Upon developing the story for Tsukihime, they pictured Arcueid as a cool and princess-like "Noble Vampire", but thought that it overlapped with Akiha's "Lady" character. All of the heroines spoke politely to the main character, so they figured that the only character who could fit the role of someone who didn't speak politely would be Arcueid. They eventually came up with the idea of a "pure white" vampire that developed her character very differently from the original version. At the time, they had yet to think up Arihiko or Satsuki as a classmate for the main character, so the original prototype version of Satsuki they developed at the time was a gay male classmate. He was a psycho who thought Shiki was his friend, and they think he overlaps with Fake Shiki's character too much to have actually used him in the story.[1]

There was originally a planned Satsuki route for the original version, but it was later cut. The names of the scenes of the storyline were to be:

  1. Inversion/Reactionary Impulse (反転衝動, hanten shoudou?)
  2. Vampiric Impulse I (吸血衝動I, kyuuketsu shoudou?)
  3. Vampiric Impulse II (吸血衝動 II, kyuuketsu shoudou?)
  4. Planetarium I (プラネタリウム I?)
  5. Sand Aquarium I (砂水槽 I, suna suisou?)
  6. Sand Aquarium II (砂水槽 II, suna suisou?)
  7. from dust. (1) - 7/ from dust. (2)
  8. Planetarium II (プラネタリウム II?) - 8/kill dawn.
  9. Cold-Blooded Love (人でなしの恋, hitodenashi no koi?) - 9/Stardust (スターダスト?)
  10. Depletion Garden (枯渇庭園, kokatsu teien?)
  11. Destruction of Dream and Reality (夢現解体, mugen kaitai?)
  12. Wishing upon a Star (星に願いを。, hoshi ni negai wo?)

It has only been officially released in Japan, but an English translation patch for Tsukihime was made by mirror moon, a TYPE-MOON fan translation group, on November 5, 2006. The patch translates the entirety of the original Japanese text to English.

Release Date[]

Several trial versions of Tsukihime were released before its full release. The first preview version of Tsukihime was released at ComiketWP 56 in 1999, only 300 copies were distributed for free on 3½ floppy disksWP. The game was so early in the making that the cast had not been finalized yet.[2] That version was developed to take place over the span of one month. Shiki had an aggressive personality, possibly attributed to Nasu playing the visual novel One: To the Radiant Season. Though Takeuchi told him “Too long! At this rate, you’re never gonna finish!”, Nasu ignored his advice, but stubbornly decided to admit his inability to make it in January 2000. He lowered the timespan of the game to ten days, but the plot had to be adjusted to fit the time frame, causing the first two weeks of plot to be thrown out. Due to the release date for the finished work was planned for summer, Nasu felt it was an action close to giving up.[3]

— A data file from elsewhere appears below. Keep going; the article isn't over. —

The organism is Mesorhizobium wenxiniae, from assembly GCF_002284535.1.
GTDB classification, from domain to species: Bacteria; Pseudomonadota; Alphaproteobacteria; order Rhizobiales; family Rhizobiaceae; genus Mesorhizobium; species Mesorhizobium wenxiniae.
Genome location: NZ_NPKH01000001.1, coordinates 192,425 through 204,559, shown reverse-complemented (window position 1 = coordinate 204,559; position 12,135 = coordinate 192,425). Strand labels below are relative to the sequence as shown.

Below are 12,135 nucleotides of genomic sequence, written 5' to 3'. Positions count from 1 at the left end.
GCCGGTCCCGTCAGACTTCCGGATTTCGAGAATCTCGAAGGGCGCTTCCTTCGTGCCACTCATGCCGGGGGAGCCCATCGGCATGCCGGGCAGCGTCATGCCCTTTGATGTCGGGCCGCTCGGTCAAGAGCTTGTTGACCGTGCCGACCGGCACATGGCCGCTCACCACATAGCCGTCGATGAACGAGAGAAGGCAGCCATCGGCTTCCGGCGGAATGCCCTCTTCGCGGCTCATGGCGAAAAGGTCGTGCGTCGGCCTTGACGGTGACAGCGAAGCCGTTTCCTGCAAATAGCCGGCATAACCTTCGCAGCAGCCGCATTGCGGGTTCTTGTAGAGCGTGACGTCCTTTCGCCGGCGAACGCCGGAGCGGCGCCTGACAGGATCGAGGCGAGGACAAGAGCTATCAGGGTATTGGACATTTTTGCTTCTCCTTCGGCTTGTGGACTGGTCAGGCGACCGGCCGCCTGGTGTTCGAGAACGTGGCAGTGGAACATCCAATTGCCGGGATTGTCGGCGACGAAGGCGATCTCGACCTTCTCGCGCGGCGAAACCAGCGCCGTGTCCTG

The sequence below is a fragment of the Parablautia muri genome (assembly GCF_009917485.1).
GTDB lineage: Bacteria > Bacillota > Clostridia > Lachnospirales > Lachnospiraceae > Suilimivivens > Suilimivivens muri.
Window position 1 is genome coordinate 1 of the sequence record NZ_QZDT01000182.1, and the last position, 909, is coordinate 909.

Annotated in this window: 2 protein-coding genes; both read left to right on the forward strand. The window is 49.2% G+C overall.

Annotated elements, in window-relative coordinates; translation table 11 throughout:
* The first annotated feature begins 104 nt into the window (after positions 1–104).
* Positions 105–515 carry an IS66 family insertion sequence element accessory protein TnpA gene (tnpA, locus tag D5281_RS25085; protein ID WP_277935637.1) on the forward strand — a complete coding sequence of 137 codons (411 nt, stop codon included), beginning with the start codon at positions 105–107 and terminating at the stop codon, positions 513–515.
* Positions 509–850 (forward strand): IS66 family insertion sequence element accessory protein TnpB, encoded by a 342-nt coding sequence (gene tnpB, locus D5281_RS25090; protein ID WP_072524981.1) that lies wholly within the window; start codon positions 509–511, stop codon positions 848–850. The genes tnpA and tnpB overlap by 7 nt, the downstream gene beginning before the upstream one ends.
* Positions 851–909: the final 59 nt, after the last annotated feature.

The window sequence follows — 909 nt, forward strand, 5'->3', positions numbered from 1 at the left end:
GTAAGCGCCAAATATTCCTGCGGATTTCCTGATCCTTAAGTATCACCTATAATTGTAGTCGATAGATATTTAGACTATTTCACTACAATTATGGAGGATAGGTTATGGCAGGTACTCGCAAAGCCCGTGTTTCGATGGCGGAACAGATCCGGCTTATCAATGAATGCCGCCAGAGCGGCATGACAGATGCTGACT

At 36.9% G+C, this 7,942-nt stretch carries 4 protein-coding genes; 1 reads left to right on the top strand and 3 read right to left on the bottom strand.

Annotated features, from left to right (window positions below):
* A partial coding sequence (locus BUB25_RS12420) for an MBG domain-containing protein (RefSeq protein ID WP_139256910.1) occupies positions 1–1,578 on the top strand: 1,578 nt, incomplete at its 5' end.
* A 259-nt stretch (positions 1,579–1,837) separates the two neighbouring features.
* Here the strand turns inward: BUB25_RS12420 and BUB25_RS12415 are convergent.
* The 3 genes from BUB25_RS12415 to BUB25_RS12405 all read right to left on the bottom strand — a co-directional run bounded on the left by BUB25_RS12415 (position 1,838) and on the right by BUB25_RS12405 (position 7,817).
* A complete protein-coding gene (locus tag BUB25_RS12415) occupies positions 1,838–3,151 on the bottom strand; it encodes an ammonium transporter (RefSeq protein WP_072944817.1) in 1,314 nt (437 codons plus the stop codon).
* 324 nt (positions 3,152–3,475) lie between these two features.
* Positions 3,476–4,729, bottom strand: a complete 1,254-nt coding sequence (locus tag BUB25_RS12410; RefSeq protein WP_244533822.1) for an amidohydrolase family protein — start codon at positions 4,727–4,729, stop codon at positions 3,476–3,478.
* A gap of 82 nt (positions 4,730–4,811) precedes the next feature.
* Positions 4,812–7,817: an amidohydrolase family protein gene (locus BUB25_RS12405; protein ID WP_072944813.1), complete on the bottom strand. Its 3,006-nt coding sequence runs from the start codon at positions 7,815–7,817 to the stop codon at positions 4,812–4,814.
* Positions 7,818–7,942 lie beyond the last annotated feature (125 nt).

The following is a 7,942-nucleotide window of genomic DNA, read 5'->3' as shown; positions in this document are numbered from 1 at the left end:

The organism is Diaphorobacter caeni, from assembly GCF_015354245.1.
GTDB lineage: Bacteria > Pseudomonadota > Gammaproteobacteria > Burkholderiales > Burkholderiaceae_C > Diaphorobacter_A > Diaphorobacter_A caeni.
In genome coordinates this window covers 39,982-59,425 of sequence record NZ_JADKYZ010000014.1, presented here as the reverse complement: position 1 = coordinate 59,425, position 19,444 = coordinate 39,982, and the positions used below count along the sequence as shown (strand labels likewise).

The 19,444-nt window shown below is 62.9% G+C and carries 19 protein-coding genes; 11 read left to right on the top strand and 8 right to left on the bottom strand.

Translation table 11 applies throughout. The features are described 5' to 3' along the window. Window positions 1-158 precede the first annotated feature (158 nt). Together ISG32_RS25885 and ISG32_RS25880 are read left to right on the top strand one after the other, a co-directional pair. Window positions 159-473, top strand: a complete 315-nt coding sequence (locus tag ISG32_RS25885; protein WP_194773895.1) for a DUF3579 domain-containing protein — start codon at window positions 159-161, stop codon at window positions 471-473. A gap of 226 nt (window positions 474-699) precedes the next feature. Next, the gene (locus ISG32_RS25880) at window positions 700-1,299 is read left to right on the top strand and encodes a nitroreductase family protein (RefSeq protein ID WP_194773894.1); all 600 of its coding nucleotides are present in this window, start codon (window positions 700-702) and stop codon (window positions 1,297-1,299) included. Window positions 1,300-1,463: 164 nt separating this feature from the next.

At the next Comiket 57 a trial edition was released with only 50 copies being distributed on 3½ floppy disks. The cast was still not finalized at this point.[4] Both preview and trailer verions were later included in Tsukihime Plus-Disc. At Comiket 58 Tsukihime Half Moon Edition was released, 300 copies were sold for 1,000 yen each. This version contained Arcueid and Ciel's "Near Side of the Moon" storylines.[5] The final product of Tsukihime was first released at the 2000 Winter Comiket.[6]

Adaptations and sequels[]

The first addition to the Tsukihime franchise was the Tsukihime PLUS-DISC released in January 2001. They published a true sequel in the form of Kagetsu Tohya, a fan-disk released August 2001. TYPE-MOON released the Tsuki-Bako (月箱, Tsuki-Bako?, Moon Box) during April 2003 that includes a specially packaged three-disc set featuring Tsukihime, an expanded version of Plus-Disc, Kagetsu Tohya, a remixed soundtrack, a trial version of Melty Blood, and other assorted multimedia. The Melty Blood series is a fighting game spin-off set after the story of Tsukihime. There have been a number of references to a possible Tsukihime 2. The short stories Prelude and talk. are set before it, and there are a number of notes in Kagetsu Tohya as to what would be included within the game. References to it have been mostly been made into jokes during recent interviews, and they have displayed no current plans to actually create the project.

Tsukihime PLUS-DISC[]

Main article: Tsukihime PLUS-DISC

Kagetsu Tohya[]

Main article: Kagetsu Tohya


Main article: Lunar Legend Tsukihime (anime)

In 2003, Tsukihime was adapted into a 12-episode anime TV series. The anime, directed by Sakurabi Katsushi and produced by J.C.Staff, began airing in October 9, 2003 on BS-i, TBS and Animax, who went on to broadcast it under the title Lunar Legend Tsukihime worldwide, including in Southeast Asia and South Asia. In 2004, Geneon announced it had licensed the series for distribution in North America as Tsukihime, Lunar Legend.


Main article: Lunar Legend Tsukihime (manga)

Tsukihime was adapted with story and art by Shounen Sasaki. The manga began serialization in ASCII Media Works' Dengeki Daioh December 2003 issue, and ended in the September 2010 issue of Dengeki Daioh. There are a total of ten volumes (seventy-three chapters). It was well acclaimed by TYPE-MOON for expertly connecting all the different plotlines.

The manga was licensed in the U.S. ComicsOne in 2004 as Lunar Legend Tsukihime. The license was taken over by DrMaster in 2005.


  1. Staff Roundtable - The First Night
  2. 月姫無料告知フロッピー (Japanese). Type-Moon. Retrieved on August 28, 2010.
  3. Tsukihime Data Collection (2000-12-31) - Proto-Tsukihime [Lost Artifact]

    The pilot version of Tsukihime created in 1999.
    Believe it or not, the game period was one month! Shiki’s personality was really aggressive in this version. Perhaps it was influence from the visual novel “One: To the Radiant Season”, which the scenario director had just played.
    …Honestly, he must have been out of his mind.
    “Too long! At this rate, you’re never gonna finish!”
    The sagacious art director offered words of wisdom, but the scenario director stubbornly refused to heed them.
    January 2000. In the end, he finally admitted his error and lowered the span of the game from one month to ten days.
    However, because the plot had to be adjusted from the very beginning to account for the new time frame, the two weeks that had already been written were torn up and thrown out entirely. Given that the planned release date for the finished work had been that summer, it was painful act that felt close to giving up.

  4. 月姫 体験版 (Japanese). Type-Moon. Retrieved on August 28, 2010.
  5. 月姫~半月板~ (Japanese). Type-Moon. Retrieved on August 28, 2010.
  6. 月姫~完全版~ (Japanese). Type-Moon. Retrieved on August 28, 2010.

External links[]